Home Hasbro to Facebook: Take Down Scrabulous, Bogglific

Hasbro to Facebook: Take Down Scrabulous, Bogglific

I admit an unhealthy addiction to Scrabble. I have been playing almost daily for many years. I think my girlfriend and I own 5 or 6 different versions of the game between the two of us. That’s why I was so excited last year when brothers Rajat and Jayant Agarwalla launched Scrabulous on the Facebook platform (they actually created the game in 2006, but it didn’t really take off until it was introduced to the Facebook audience). Being rather familiar with the various incarnations of Scrabble online, I am confident in my opinion that Scrabulous is by far the best.

But in the back of my mind I knew it wouldn’t last. The name is too close to Hasbro’s trademark. The rules, tile distribution, the game board — all the things that make it superior in every way to Yahoo!’s Literati — all infringe on Hasbro’s copyrights. And so, this past week has not been a very good one in Scrabulous land.

On Friday, Fortune’s Josh Quittner broke the story that Hasbro had sent the Agarwalla brothers a cease and desist letter. According to Jayant Agarwalla, Facebook was sent a take down request two weeks ago. As of this morning, Scrabulous — where I am currently engaged in 5 matches — is still online.

It’s easy to see why Scrabulous caught Hasbro’s attention. According to Facebook measurement firm Adonomics, it is currently the 9th most popular app on the site by active users, with over 600,000 today. It generates 70 million pageviews per month and pulls in “over $25,000 a month.”

Fans of the application have taken Quittner’s advice to “please start a Facebook group to save Scrabulous” to heart, and the Save Scrabulous group this morning has about 3,000 members. Users have organized email campaigns aimed at Hasbro headquarters, and the BBC News has even taken notice, with a reporter posting a call for Londoners willing to be interviewed live on BBC News 24.

Hasbro has also gone after Bogglific, which is a Facebook incarnation of its Boggle word game. “Hasbro, Inc. has sent a DMCA notification notice to Facebook regarding Bogglific. They claim it violates their trademark, and violates copyright over the Boggle rules,” wrote developer Roger Nesbitt in an open letter to users this morning. “I’m no lawyer, and can’t see how it violates copyright. But I have neither the time nor the money to fight this, and Facebook has given me a grace period of 48 hours to shut the application down voluntarily.”

It would be interesting to see if Hasbro has experienced any sort of sales bump since the explosion of these games on Facebook. A number of users posting to the “Save Scrabulous” group have said that they became hooked on the game via Facebook and have since purchased copies of the board game (and the same anecdotal evidence appears on the message board of a group trying to save Bogglific). It seems a safe bet that apps like Scrabulous and Bogglific have exposed these traditional board games to a new audience. It is easy to draw parallels to the RIAA here.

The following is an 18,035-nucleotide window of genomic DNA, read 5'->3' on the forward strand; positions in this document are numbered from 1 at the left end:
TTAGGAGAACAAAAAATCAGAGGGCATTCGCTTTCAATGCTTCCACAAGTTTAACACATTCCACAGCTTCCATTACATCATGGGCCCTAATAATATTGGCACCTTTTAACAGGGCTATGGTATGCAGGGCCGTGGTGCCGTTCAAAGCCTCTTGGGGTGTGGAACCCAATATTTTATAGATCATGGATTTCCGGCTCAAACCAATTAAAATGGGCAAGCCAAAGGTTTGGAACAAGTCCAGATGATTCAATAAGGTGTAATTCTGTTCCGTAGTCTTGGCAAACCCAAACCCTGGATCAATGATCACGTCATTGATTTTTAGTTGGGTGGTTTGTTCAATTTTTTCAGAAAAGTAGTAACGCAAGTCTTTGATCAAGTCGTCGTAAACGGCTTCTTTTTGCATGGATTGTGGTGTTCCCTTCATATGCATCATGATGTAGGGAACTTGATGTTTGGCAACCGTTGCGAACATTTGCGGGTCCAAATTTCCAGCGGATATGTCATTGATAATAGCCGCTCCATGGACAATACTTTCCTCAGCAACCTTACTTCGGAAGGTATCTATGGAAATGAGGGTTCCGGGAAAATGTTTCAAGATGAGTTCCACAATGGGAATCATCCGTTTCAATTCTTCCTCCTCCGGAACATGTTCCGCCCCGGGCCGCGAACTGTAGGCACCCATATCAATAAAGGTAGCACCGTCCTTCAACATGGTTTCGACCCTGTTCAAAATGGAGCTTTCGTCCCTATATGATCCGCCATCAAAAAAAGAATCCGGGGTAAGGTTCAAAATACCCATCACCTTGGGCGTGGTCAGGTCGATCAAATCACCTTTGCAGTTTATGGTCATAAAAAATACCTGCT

“Anything promoting Scrabble to a younger audience is a good thing,” said Stewart Holden, the publicity officer for the Association of British Scrabble Players, which has operated under a licensing agreement with Mattel (who licenses the product internationally) since 1987. “While we recognize the legal ownership of the Scrabble trademark by Hasbro and Mattel, the impact of the Facebook Scrabulous application has been enormous and it would be a shame if no agreement could be reached which enabled this huge publicity boost for the game to continue.”

The Aragwalla’s are reportedly trying to work out a licensing deal with Hasbro.

A form letter sent by Hasbro Senior Manager of Consumer Affairs Kriss De Nardo to Scrabulous fans who have emailed the Rhode Island-based company seems to indicate that the company is open to licensing the use of the Scrabble intellectual property. “SCRABBLE has been entertaining millions of people around the world for 60 years so we are not surprised that fans have thoroughly enjoyed playing Scrabulous on Facebook.com,” De Nardo wrote in the letter. “What consumers may not realize, however, is that Scrabulous is an illegally copied online version of the world’s most popular word game, the copyrights and trademarks for which are owned by Hasbro in the U.S. and Canada and Mattel in the rest of the world. We encourage fans to continue to lay down online tiles at sites that have legally licensed the interactive rights to host SCRABBLE fun.”

However, licensing attempts could possibly be stymied in the case of Scrabble, because the online rights for the game currently belong to computer game company Electronic Arts.

It would seem that Hasbro has three options: force a take down of the infringing apps, work out a licensing agreement with them, buy them. As Josh Quittner suggests:

“If I were an evil genius running a board games company whose product line spanned everything from Monopoly to Clue, I might do this: Wait until someone comes up with an excellent implementation of my games and does the hard work of coding and debugging the thing and signing up the masses. Then, once it got to scale, I’d sweep in and take it over. Let the best pirate site win! If I were compassionate, I’d even cut in the guys who did all the work for a percentage point or two to keep the site running.”

Are you listening Hasbro?

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